Fundamental limits of our vision

Wavelenght: What we call the visible spectrum is typically 380 to 720 nanometres.
Number of colors:  Cone cells each can register about 100 different colour shades. We have three types of cones 1003 = 1000000. So even if we extend the wavelenght of our vision still we need two more cones to increase our color resolution. "Tetrachromats", people who possess an extra, fourth cone cell might see 100 million colours in the visible wavelenght range. Color blinds, pepole who pocess one less cone have lower color resolution the most of us. They percieve about 10.000 colors.
Dynamic range: The intensity range of light that can form a meaningful picture.
Contrast resolution: The number of tones each cone or  rod can discern.
Minimum number of photons each rod or cone need to activate? In 1941, Columbia University researchers found that we need at least 5 photons to reach retina to detect a light.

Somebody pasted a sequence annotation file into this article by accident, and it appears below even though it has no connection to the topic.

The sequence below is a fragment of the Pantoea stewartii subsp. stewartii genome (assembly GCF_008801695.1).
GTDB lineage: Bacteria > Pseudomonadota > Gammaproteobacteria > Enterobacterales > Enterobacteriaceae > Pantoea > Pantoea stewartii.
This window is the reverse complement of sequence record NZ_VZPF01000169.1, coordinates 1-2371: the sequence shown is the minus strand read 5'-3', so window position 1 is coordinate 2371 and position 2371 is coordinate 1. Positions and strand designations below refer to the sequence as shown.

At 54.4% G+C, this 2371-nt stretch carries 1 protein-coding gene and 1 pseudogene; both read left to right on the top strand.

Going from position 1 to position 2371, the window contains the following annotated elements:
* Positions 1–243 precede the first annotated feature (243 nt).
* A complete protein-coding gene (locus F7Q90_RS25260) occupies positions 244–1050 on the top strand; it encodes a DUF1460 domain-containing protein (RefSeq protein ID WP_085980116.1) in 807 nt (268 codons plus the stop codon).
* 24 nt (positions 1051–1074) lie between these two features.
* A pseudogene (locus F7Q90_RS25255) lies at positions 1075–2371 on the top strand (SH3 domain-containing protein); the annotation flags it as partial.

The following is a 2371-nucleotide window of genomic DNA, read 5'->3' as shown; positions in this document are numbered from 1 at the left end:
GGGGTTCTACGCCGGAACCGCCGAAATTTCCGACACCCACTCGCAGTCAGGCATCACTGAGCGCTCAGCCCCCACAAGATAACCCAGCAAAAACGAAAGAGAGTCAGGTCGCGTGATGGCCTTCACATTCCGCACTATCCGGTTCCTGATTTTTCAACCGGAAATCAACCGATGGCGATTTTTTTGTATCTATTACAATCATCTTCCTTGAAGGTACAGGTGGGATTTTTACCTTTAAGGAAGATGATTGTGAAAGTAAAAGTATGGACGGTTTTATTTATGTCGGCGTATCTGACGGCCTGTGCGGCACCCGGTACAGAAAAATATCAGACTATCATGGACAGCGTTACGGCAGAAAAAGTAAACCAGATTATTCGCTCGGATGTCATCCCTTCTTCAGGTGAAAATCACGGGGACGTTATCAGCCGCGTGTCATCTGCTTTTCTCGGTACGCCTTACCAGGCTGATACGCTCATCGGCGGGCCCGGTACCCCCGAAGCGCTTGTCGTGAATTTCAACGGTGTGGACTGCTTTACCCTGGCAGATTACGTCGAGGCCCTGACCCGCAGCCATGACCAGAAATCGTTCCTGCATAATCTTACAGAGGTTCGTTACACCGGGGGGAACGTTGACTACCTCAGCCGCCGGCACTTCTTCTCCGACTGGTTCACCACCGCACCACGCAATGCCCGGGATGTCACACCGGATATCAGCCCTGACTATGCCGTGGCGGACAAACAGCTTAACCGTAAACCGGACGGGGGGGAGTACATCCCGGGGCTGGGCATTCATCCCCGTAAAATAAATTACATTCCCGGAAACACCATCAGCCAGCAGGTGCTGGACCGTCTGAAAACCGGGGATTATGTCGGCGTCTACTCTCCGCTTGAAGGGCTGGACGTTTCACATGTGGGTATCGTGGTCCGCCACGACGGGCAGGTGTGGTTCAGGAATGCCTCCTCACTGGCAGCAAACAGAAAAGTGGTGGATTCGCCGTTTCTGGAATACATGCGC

Resolution is the number cones and rods present in the eye.
Angular resolution of human eye is about 1 arcminute, or 1/60 of a degree.
Polarisation: Some crustaceans can detect polarisation of light as a seperate parameter.
3D vision: Depth perception is limited with our eyes seperation distance
FOV: Field of view: Is normally about 120 degrees for humans.
Time resolving capacity: Currently we can detect 24 frames per second
Magnetisation: Some animal eyes have magnetic field receptors helping in orientation.

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